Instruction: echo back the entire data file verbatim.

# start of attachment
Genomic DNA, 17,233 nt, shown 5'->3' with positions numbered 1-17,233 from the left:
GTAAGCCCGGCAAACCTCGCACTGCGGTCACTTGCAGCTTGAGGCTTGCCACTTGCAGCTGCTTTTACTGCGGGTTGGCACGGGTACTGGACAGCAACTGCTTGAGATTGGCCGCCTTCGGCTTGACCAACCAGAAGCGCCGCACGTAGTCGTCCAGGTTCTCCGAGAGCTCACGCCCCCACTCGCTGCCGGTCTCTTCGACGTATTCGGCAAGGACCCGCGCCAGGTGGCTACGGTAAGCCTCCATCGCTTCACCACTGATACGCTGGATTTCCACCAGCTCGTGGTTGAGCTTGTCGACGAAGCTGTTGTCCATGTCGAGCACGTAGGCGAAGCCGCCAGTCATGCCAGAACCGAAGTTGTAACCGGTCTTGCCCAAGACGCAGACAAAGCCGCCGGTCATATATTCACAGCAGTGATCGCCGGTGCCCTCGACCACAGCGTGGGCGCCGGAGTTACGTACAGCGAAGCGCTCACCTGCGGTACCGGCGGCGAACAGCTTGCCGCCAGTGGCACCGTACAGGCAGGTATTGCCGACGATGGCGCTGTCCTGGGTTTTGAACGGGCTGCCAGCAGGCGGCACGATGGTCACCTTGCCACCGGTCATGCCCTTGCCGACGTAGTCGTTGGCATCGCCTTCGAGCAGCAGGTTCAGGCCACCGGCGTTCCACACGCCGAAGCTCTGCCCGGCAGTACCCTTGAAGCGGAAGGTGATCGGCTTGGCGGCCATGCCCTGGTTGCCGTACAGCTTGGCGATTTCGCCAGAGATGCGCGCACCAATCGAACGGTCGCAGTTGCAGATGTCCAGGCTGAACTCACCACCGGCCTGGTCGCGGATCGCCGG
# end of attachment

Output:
Genomic DNA, 17,233 nt, shown 5'->3' with positions numbered 1-17,233 from the left:
GTAAGCCCGGCAAACCTCGCACTGCGGTCACTTGCAGCTTGAGGCTTGCCACTTGCAGCTGCTTTTACTGCGGGTTGGCACGGGTACTGGACAGCAACTGCTTGAGATTGGCCGCCTTCGGCTTGACCAACCAGAAGCGCCGCACGTAGTCGTCCAGGTTCTCCGAGAGCTCACGCCCCCACTCGCTGCCGGTCTCTTCGACGTATTCGGCAAGGACCCGCGCCAGGTGGCTACGGTAAGCCTCCATCGCTTCACCACTGATACGCTGGATTTCCACCAGCTCGTGGTTGAGCTTGTCGACGAAGCTGTTGTCCATGTCGAGCACGTAGGCGAAGCCGCCAGTCATGCCAGAACCGAAGTTGTAACCGGTCTTGCCCAAGACGCAGACAAAGCCGCCGGTCATATATTCACAGCAGTGATCGCCGGTGCCCTCGACCACAGCGTGGGCGCCGGAGTTACGTACAGCGAAGCGCTCACCTGCGGTACCGGCGGCGAACAGCTTGCCGCCAGTGGCACCGTACAGGCAGGTATTGCCGACGATGGCGCTGTCCTGGGTTTTGAACGGGCTGCCAGCAGGCGGCACGATGGTCACCTTGCCACCGGTCATGCCCTTGCCGACGTAGTCGTTGGCATCGCCTTCGAGCAGCAGGTTCAGGCCACCGGCGTTCCACACGCCGAAGCTCTGCCCGGCAGTACCCTTGAAGCGGAAGGTGATCGGCTTGGCGGCCATGCCCTGGTTGCCGTACAGCTTGGCGATTTCGCCAGAGATGCGCGCACCAATCGAACGGTCGCAGTTGCAGATGTCCAGGCTGAACTCACCACCGGCCTGGTCGCGGATCGCCGG